Where real property is registered in the name of two persons as joint tenants, and one of them dies, title to the land automatically devolves to the surviving joint tenant by the “right of survivorship.” For example, if a parent and a child own property as joint tenants and the parent dies, the child automatically becomes the sole registered owner. This can help save on estate administration fees and allows the property to be registered in the surviving joint tenant’s name right away. Holding title as joint tenants is different from holding title as tenants-in-common. In a co-tenancy, each co-tenant holds title in accordance with a specified interest, such as a 25% or 50% interest in the property. When a co-tenant dies, that deceased co-tenant’s interest is dealt with by his/her estate (if the co-tenant is an individual) pursuant to the deceased co-tenant’s last will and the terms of any co-tenancy agreement. Your lawyer can advise you whether owning property as joint tenants or as co-tenants is right for you depending on your estate plan, and whether an agreement between owners is recommended.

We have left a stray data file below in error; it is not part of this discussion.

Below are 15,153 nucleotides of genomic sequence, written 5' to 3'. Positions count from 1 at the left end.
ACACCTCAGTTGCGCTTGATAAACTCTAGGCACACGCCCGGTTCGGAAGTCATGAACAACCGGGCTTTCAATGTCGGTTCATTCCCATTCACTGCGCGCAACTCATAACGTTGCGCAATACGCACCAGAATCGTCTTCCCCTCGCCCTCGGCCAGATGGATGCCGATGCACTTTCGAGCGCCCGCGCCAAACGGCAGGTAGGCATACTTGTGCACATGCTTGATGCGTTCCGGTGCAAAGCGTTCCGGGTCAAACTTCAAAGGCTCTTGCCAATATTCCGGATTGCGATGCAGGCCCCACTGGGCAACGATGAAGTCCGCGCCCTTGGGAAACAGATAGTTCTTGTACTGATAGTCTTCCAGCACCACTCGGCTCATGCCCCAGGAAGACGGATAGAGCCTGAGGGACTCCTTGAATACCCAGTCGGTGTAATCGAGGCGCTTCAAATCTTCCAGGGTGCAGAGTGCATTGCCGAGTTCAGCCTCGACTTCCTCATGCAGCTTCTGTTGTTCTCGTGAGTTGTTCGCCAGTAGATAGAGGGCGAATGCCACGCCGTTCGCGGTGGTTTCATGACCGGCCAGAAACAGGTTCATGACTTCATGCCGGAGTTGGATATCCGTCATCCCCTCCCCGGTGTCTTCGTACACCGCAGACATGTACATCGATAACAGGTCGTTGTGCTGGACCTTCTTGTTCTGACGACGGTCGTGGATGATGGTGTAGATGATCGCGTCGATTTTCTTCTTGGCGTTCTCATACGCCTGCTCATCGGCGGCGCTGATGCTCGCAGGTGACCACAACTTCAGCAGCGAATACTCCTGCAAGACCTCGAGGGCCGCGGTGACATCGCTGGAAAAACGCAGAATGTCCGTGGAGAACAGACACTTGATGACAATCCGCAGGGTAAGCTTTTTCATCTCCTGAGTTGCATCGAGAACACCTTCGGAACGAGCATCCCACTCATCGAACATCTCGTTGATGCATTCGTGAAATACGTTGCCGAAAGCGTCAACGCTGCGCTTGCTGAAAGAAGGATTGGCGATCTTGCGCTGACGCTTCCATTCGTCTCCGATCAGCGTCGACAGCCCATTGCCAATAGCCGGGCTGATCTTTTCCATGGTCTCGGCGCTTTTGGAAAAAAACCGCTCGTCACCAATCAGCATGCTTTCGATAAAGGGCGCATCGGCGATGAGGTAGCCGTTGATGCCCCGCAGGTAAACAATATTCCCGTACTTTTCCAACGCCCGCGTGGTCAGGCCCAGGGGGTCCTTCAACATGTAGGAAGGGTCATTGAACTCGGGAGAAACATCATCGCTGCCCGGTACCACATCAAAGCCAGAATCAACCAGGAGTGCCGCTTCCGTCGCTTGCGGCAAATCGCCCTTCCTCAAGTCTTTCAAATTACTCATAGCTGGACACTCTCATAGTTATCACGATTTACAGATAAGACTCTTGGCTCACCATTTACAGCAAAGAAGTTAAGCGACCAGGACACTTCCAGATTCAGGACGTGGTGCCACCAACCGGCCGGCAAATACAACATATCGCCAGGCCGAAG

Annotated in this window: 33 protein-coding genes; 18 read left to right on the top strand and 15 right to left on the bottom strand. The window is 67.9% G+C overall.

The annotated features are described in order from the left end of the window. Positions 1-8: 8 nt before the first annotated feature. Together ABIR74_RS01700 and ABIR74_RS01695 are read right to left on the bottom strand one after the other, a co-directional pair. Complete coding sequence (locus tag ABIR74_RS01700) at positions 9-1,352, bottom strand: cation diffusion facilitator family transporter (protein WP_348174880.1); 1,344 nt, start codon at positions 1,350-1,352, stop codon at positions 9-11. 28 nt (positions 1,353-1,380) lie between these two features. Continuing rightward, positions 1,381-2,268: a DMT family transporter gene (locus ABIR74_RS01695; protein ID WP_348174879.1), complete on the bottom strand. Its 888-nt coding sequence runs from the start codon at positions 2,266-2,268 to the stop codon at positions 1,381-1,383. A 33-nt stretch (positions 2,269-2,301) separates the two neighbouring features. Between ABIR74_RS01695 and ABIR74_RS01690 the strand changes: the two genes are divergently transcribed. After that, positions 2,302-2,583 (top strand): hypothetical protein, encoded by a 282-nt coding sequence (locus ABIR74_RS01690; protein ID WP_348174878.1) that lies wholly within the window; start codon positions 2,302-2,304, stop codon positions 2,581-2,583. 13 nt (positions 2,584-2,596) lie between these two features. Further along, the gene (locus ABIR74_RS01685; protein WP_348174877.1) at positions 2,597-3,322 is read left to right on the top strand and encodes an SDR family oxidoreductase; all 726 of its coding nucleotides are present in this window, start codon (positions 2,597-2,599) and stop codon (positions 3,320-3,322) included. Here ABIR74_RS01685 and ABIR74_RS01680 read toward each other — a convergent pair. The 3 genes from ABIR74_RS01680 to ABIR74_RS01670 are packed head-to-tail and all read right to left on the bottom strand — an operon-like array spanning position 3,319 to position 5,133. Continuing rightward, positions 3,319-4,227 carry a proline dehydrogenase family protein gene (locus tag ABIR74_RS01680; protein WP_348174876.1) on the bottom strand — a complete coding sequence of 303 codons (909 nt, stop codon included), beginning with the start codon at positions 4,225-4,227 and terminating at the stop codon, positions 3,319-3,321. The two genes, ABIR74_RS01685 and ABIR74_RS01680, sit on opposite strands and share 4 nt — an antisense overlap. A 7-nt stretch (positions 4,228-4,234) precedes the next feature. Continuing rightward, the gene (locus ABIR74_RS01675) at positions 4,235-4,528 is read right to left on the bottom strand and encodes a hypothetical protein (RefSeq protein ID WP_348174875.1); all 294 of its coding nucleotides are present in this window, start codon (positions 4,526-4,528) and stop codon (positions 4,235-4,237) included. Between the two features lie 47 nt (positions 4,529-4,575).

Estate Administration Tax (formerly “probate fees”) is calculated on the total value of all assets in the estate, excluding life insurance proceeds and registered retirement savings plans payable to a designated beneficiary, property owned in joint tenancy, and real property situated outside Ontario. The fees are equal to ½% on the first $50,000 of assets and 1½% on the excess. One way to reduce probate fees is through double wills. One will deals with assets requiring a certificate of Appointment of Estate Trustee (“probate”), such as cash on deposit with a financial institution, marketable securities, and real estate. The other deals with assets that do not require probate, such as shares in a private company. An individual with substantial investment assets may be able to reduce probate fees and capital gains tax on death by restructuring his or her investment portfolio using a private holding company and other tax planning measures.